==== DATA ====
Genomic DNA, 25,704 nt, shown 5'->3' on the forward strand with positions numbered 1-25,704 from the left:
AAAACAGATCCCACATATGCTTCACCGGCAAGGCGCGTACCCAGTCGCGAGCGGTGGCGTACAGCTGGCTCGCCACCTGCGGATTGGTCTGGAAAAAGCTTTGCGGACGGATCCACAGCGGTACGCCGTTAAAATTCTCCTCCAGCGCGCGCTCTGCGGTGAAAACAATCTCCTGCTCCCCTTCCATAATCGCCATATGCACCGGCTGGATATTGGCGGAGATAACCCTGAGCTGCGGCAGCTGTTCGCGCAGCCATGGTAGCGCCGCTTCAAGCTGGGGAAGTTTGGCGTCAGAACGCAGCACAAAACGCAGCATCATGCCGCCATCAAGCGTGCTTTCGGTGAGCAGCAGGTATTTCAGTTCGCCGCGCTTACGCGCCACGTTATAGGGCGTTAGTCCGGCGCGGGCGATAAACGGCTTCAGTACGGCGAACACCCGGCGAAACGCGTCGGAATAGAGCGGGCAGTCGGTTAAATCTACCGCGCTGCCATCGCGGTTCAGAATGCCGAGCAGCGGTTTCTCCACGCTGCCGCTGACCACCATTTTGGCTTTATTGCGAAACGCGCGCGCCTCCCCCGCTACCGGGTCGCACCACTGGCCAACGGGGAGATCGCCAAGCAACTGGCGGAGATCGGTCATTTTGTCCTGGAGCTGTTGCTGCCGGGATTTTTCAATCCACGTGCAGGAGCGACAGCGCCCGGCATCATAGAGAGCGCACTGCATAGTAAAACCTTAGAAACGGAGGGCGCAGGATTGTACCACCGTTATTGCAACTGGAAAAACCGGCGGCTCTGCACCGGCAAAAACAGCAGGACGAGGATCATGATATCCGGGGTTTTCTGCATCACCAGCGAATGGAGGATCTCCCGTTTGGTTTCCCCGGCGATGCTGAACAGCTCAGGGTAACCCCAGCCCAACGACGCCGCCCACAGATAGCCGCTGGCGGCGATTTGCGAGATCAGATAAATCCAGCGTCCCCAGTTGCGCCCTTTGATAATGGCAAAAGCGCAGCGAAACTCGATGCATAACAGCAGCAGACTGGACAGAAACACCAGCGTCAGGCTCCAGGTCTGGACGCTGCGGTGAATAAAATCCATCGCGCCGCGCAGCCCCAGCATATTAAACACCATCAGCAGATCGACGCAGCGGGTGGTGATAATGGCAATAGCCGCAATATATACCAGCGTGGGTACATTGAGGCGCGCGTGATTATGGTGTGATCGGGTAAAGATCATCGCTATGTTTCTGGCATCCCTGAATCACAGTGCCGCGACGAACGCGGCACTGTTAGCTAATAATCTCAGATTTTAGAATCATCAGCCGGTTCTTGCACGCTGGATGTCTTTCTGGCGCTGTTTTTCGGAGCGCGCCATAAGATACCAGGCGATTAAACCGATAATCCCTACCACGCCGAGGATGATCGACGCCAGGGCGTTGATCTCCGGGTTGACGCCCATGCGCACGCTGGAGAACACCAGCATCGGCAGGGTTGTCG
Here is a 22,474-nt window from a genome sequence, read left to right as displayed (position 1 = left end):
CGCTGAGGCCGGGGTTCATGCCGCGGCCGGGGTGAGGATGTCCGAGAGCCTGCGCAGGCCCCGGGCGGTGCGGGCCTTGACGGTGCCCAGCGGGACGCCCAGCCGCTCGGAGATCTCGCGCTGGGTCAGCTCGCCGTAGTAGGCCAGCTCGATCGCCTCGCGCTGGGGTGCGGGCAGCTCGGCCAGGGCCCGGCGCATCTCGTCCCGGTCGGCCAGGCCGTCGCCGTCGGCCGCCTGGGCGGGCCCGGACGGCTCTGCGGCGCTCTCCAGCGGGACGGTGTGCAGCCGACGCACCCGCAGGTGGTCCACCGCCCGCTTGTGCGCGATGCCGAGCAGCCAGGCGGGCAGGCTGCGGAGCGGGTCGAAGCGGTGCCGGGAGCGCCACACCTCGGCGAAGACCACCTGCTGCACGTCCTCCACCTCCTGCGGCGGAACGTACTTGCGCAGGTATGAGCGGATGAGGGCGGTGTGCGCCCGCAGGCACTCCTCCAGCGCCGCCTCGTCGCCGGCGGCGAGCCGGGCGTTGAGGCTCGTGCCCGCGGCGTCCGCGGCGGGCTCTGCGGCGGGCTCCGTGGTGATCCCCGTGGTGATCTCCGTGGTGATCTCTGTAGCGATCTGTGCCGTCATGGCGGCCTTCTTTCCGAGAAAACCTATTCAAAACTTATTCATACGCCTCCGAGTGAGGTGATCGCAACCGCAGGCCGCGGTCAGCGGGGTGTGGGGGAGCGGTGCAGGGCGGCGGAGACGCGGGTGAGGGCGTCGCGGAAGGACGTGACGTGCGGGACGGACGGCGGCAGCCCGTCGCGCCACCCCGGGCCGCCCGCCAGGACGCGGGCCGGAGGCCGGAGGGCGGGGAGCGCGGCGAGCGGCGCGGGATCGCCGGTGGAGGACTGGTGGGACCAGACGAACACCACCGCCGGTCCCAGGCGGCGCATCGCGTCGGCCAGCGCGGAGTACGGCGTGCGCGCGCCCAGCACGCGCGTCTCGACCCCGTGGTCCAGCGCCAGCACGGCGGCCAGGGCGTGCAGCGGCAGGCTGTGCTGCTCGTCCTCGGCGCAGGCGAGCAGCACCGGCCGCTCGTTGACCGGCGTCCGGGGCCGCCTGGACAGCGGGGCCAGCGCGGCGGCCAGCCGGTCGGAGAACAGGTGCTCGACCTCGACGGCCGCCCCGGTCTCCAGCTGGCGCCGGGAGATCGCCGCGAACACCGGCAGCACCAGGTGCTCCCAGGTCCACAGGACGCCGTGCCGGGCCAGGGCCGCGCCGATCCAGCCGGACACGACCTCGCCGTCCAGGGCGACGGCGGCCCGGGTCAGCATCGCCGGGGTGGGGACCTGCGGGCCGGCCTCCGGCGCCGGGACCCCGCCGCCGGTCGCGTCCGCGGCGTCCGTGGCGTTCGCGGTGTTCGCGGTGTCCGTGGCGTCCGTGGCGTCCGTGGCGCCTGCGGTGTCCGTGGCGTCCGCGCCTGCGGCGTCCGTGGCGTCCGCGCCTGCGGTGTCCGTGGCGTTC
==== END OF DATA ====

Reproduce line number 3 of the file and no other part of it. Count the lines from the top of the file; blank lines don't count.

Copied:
Here is a 22,474-nt window from a genome sequence, read left to right as displayed (position 1 = left end):